November 14, 2012
Morning - Ps.52, 53, Jeremiah 36:1-19, Col 2:20-3:11
Evening - Ps. 49, Dt. 8:1-10, Mt. 26:47-56
Commentary, Deuteronomy 8:1-10
Chapter 8 appears to have a three-fold purpose. First it recounts "the way which the Lord thy God led thee these forty years" 8:2). Second in verse 7, it reminds Israel that, "the Lord thy God bringeth thee into a good land." Israel did not win her own freedom from Egypt, sustain herself in the wilderness, or gain the Promised Land by her own might. The Lord has done all of this for her. Third, "thou shalt remember the Lord thy God" (8:18), or, as it is stated in a verse in tonight's reading, "Beware that thou forget not the Lord thy God" (8:11).
It may seem like Moses is stuck on the one point of remembering God, or, keeping His commandments. We are less than one-third of the way through Deuteronomy, and he has repeated it several times. He will continue to say it throughout the book, and it could be said that it is the theme and point of the entire book. Everything else in the book seems to have been included for the purpose of emphasising and clarifying the main point, and driving it into the heart of Israel like the sword of the Lord. It is probably stated best in Deuteronomy 6:4-5; "Hear, O Israel: the Lord our God is one Lord: and thou shalt love the Lord thy God with all thine heart, and with all thy soul, and with all thy might." Considering the difficulty Israel had remembering and loving God, we might wish Moses had repeated his point many more times.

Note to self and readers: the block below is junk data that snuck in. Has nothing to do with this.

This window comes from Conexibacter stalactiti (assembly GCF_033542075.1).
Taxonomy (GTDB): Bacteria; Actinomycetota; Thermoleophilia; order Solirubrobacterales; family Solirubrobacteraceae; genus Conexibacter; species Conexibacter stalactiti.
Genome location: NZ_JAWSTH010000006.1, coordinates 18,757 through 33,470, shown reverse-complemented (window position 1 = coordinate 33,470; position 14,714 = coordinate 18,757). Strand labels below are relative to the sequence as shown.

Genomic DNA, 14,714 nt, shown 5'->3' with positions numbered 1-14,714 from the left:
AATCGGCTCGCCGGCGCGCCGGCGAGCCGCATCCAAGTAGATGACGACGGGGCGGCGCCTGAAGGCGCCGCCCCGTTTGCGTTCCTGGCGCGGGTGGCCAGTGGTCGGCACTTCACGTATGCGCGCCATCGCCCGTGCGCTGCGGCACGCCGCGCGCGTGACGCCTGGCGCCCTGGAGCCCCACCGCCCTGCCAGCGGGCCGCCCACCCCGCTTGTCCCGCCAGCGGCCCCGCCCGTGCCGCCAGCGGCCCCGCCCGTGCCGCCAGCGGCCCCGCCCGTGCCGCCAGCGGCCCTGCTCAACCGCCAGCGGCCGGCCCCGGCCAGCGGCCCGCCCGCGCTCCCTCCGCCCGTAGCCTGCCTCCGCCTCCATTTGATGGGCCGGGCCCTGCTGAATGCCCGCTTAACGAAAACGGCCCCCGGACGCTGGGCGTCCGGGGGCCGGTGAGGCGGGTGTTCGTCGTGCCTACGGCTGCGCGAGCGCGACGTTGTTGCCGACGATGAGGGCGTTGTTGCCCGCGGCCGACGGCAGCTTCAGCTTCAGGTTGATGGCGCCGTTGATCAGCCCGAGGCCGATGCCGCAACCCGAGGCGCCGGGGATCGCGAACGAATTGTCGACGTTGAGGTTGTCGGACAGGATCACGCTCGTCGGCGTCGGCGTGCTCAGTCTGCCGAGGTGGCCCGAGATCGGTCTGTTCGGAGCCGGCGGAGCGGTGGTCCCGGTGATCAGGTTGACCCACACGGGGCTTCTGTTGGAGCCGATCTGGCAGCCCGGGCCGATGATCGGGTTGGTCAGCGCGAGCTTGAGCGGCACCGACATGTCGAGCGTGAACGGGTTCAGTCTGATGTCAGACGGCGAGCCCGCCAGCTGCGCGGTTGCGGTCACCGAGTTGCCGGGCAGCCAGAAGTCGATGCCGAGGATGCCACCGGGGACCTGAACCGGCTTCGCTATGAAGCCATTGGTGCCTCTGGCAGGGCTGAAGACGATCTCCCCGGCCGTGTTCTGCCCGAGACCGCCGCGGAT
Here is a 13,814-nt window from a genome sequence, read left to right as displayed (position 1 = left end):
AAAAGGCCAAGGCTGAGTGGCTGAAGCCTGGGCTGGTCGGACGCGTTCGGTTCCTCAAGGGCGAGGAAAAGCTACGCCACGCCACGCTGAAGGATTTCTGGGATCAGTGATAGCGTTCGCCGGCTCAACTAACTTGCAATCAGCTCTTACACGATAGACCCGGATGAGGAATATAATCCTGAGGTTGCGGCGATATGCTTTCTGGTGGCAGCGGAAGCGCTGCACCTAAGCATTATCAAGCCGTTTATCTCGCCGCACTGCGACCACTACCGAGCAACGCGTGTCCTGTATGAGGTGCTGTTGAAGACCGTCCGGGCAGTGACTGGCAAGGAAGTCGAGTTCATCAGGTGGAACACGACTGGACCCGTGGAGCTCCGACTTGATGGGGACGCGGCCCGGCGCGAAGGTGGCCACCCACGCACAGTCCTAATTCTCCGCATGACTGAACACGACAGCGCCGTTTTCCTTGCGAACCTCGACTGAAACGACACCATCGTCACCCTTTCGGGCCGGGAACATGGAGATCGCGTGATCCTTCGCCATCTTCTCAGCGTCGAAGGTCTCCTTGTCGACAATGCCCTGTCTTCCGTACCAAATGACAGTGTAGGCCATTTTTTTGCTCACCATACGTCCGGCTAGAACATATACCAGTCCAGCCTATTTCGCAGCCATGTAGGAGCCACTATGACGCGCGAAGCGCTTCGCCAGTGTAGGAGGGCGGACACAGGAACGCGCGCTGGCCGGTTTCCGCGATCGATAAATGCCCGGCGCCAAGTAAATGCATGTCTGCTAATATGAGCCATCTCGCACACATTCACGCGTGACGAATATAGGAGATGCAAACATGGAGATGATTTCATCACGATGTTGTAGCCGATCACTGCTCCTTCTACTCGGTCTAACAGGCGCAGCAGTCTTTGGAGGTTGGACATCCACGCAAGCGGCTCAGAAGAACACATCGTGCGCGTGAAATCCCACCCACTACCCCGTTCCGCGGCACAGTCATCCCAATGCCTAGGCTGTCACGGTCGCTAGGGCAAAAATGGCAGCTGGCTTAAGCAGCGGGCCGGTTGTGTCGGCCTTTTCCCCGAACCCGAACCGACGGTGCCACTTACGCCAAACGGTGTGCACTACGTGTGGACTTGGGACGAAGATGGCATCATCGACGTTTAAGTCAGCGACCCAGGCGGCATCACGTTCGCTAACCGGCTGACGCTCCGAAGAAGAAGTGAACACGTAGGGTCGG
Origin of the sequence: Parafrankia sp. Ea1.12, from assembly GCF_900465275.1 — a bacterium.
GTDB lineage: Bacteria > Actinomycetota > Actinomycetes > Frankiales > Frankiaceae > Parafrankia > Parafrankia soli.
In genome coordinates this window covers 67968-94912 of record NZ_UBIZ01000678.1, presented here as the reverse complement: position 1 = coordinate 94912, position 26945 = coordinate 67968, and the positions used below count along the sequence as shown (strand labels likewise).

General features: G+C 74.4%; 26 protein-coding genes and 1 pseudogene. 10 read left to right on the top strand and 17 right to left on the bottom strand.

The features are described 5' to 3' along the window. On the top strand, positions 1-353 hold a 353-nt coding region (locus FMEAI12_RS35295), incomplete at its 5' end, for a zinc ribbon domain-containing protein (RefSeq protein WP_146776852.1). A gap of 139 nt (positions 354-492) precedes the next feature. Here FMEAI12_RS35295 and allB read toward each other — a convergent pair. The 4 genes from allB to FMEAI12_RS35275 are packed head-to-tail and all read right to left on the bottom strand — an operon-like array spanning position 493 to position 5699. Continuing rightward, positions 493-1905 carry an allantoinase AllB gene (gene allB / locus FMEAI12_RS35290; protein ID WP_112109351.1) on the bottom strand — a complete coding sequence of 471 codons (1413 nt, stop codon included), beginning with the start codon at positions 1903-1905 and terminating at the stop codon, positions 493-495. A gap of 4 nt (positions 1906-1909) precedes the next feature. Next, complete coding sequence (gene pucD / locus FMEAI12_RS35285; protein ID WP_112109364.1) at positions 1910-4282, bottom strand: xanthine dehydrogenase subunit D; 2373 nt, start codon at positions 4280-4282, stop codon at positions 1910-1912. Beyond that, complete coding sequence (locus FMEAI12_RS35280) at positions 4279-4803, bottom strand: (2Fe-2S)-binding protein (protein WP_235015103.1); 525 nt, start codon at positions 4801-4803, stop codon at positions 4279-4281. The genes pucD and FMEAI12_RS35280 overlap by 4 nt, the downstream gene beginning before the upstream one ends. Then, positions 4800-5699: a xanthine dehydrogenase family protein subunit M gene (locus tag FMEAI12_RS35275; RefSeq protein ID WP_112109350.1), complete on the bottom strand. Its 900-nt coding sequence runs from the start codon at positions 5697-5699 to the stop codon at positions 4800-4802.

One of the great passages in all of Scripture is found in verses 2 and 3 of this chapter. They teach that God works things to humble His people. That means He brings things, especially adversity, into our lives to teach us to be aware of our need for Him. We have a tendency to focus too much on the things of world and the needs of the flesh. But God is working to show us "man doth not live by bread only, but by every word that proceedeth out of the mouth of the Lord doth man live." Israel learned the truth of this in the wilderness, for there God provided for her in a desert land that could not be expected to support her (8:4). If He provided for her in the desert, He could certainly be counted on to provide for her in Canaan. The danger in Canaan was not hunger or thirst as in the wilderness. It was worldly satisfaction. It was looking to wealth and overlooking God. Tonight's reading forewarns Israel, "Beware that thou forget not the Lord thy God." Surely the same problem exists today, as do the same promises and warnings.